Canary Islands – Gran Canaria included – have developed an unfair reputation for package holidays in often trashy resorts where pale Northern people go to burn themselves in the sun, drink all day and indulge in beige food they’re used to. At least that’s exactly the perception I had until the 2020 Coronavirus debacle narrowed down my cold-season travel options to a mere handful of “travel corridors” that included the Canary Islands. Coming here for a respite in-between UK’s many lockdowns, I quickly realised just how wrong I was. Yes, the trashy resorts are definitely there, but Gran Canaria has surprised like no other!

Gran Canaria is a mini-continent for its spectrum of landscapes and micro-climates all within an hour’s drive of each other.

Gran Canaria is a mini-continent for its spectrum of landscapes and micro-climates all within an hour’s drive of each other, and often less. For those with no interest in spending all day in a resort, Gran Canaria really has something for just about anyone. Lush green valleys, arid canyons, pinewood forest mountainscapes, Atlantic waves, hillside vineyards, desert-like sand dunes, dramatic cliffs, banana plantations, rustic fishing towns – it really has it all.

Having spent 6 weeks here I decided it was time to share with you some of my favourite under-the-radar secret spots of this surprisingly varied island.

Gran Canaria Itinerary Suggestion

Gran Canaria Hidden Gem Itinerary Map

Agaete and it’s Valley

Puerto de los Nieves Agaete

The compact, white town of Agaete (and it’s seaside counterpart Puerto de las Nieves) gave me Greek Island vibes. The Northwestern town that kept it’s authenticity well partially thanks to its distance from the Southern resorts is ideal for fresh and cheap seafood as well as a fantastic hiking and cycling base. Agaete does have its own beach with a beautiful backdrop albeit not much sand. Be sure to check out the natural rock pools – Agaete Piscina Natural. It’s also the ferry port into Tenerife (around 1 – 1 ½ hours each way with Fred Olsen) if you fancy a day trip to check out Teide Volcano.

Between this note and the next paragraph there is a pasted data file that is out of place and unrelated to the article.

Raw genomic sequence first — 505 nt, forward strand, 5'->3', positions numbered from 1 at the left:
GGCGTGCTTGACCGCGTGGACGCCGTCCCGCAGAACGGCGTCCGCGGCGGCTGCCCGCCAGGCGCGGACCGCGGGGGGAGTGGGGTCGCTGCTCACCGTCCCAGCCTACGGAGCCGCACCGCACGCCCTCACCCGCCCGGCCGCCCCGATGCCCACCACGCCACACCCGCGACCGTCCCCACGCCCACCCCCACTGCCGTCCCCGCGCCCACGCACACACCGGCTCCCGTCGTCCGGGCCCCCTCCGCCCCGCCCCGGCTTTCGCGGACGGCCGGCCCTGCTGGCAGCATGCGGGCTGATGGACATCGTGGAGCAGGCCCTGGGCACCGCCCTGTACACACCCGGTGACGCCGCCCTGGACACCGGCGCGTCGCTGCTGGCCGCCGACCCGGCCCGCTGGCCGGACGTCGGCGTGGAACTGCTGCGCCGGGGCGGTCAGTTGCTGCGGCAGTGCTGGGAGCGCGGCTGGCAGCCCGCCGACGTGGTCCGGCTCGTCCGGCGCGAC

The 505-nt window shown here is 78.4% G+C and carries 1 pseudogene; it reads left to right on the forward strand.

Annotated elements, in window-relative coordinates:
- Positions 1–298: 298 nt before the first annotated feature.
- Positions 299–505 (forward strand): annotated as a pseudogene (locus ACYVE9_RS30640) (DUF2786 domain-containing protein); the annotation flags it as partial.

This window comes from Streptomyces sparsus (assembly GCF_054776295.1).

For great value dining, I particularly recommend the unassuming Terraza Angor in Puerto de las Nieves. For dinner also try the Dedo de Dios restaurant set in a beautiful old building overlooking the black sand beach.

Agaete Valley, Gran Canaria's Cycling & Coffee Hidden Gem

The “gem inside a gem” in this beautiful area is the nearby Agaete Valley. Lush green, the valley has its own micro-climate where temperatures rarely drop below +18 even in winter and make for apparently the only place in Europe which grows coffee. Alongside grapes, delectable oranges, avocados and a host of tropical fruits. You’ll feel like you’re somewhere more exotic like Colombia.

Be sure to visit one of the local winery / coffee plantations (Bodega Los Berrazales or Cafe Platinium). They are wonderfully relaxing venues to spend a couple hours, enjoy brief tours of the coffee plantations but most importantly taste locally wine, coffee, oranges and other delicacies included in the tour. Just take it easy with the wine if you’re driving.

How to get to Agaete

By car (which I really recommend in Gran Canaria), it’s 30 mins by the GC-2 motorway from Las Palmas and 1 to 2 hours from the main Southern resorts, depending if you take the scenic but very twisty route. Agaete Valley is just a short drive up a mostly smooth road from the town.